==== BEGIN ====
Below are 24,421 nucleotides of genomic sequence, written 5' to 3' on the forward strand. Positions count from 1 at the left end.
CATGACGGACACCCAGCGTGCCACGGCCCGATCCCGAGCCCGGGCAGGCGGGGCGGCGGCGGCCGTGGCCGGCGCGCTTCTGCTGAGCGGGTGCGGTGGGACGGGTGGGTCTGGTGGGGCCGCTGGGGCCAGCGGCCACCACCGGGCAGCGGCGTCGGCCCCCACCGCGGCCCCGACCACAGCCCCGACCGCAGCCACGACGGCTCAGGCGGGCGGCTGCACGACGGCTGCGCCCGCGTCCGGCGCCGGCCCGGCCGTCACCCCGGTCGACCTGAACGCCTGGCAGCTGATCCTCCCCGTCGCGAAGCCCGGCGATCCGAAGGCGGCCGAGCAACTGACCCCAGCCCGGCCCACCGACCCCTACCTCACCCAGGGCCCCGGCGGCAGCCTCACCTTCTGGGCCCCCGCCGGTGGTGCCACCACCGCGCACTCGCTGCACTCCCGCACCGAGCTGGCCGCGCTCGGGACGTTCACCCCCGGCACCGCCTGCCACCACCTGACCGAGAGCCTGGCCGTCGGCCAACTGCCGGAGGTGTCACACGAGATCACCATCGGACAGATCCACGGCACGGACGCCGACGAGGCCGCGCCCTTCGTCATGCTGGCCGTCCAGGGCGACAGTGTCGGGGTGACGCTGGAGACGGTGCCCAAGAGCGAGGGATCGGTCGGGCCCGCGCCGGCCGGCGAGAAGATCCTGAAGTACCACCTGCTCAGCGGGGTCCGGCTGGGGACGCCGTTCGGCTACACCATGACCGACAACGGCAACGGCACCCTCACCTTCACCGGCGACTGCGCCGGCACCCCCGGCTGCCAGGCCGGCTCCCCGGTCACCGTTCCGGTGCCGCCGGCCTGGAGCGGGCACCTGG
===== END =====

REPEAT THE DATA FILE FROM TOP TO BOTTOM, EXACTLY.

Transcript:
Below are 24,421 nucleotides of genomic sequence, written 5' to 3' on the forward strand. Positions count from 1 at the left end.
CATGACGGACACCCAGCGTGCCACGGCCCGATCCCGAGCCCGGGCAGGCGGGGCGGCGGCGGCCGTGGCCGGCGCGCTTCTGCTGAGCGGGTGCGGTGGGACGGGTGGGTCTGGTGGGGCCGCTGGGGCCAGCGGCCACCACCGGGCAGCGGCGTCGGCCCCCACCGCGGCCCCGACCACAGCCCCGACCGCAGCCACGACGGCTCAGGCGGGCGGCTGCACGACGGCTGCGCCCGCGTCCGGCGCCGGCCCGGCCGTCACCCCGGTCGACCTGAACGCCTGGCAGCTGATCCTCCCCGTCGCGAAGCCCGGCGATCCGAAGGCGGCCGAGCAACTGACCCCAGCCCGGCCCACCGACCCCTACCTCACCCAGGGCCCCGGCGGCAGCCTCACCTTCTGGGCCCCCGCCGGTGGTGCCACCACCGCGCACTCGCTGCACTCCCGCACCGAGCTGGCCGCGCTCGGGACGTTCACCCCCGGCACCGCCTGCCACCACCTGACCGAGAGCCTGGCCGTCGGCCAACTGCCGGAGGTGTCACACGAGATCACCATCGGACAGATCCACGGCACGGACGCCGACGAGGCCGCGCCCTTCGTCATGCTGGCCGTCCAGGGCGACAGTGTCGGGGTGACGCTGGAGACGGTGCCCAAGAGCGAGGGATCGGTCGGGCCCGCGCCGGCCGGCGAGAAGATCCTGAAGTACCACCTGCTCAGCGGGGTCCGGCTGGGGACGCCGTTCGGCTACACCATGACCGACAACGGCAACGGCACCCTCACCTTCACCGGCGACTGCGCCGGCACCCCCGGCTGCCAGGCCGGCTCCCCGGTCACCGTTCCGGTGCCGCCGGCCTGGAGCGGGCACCTGG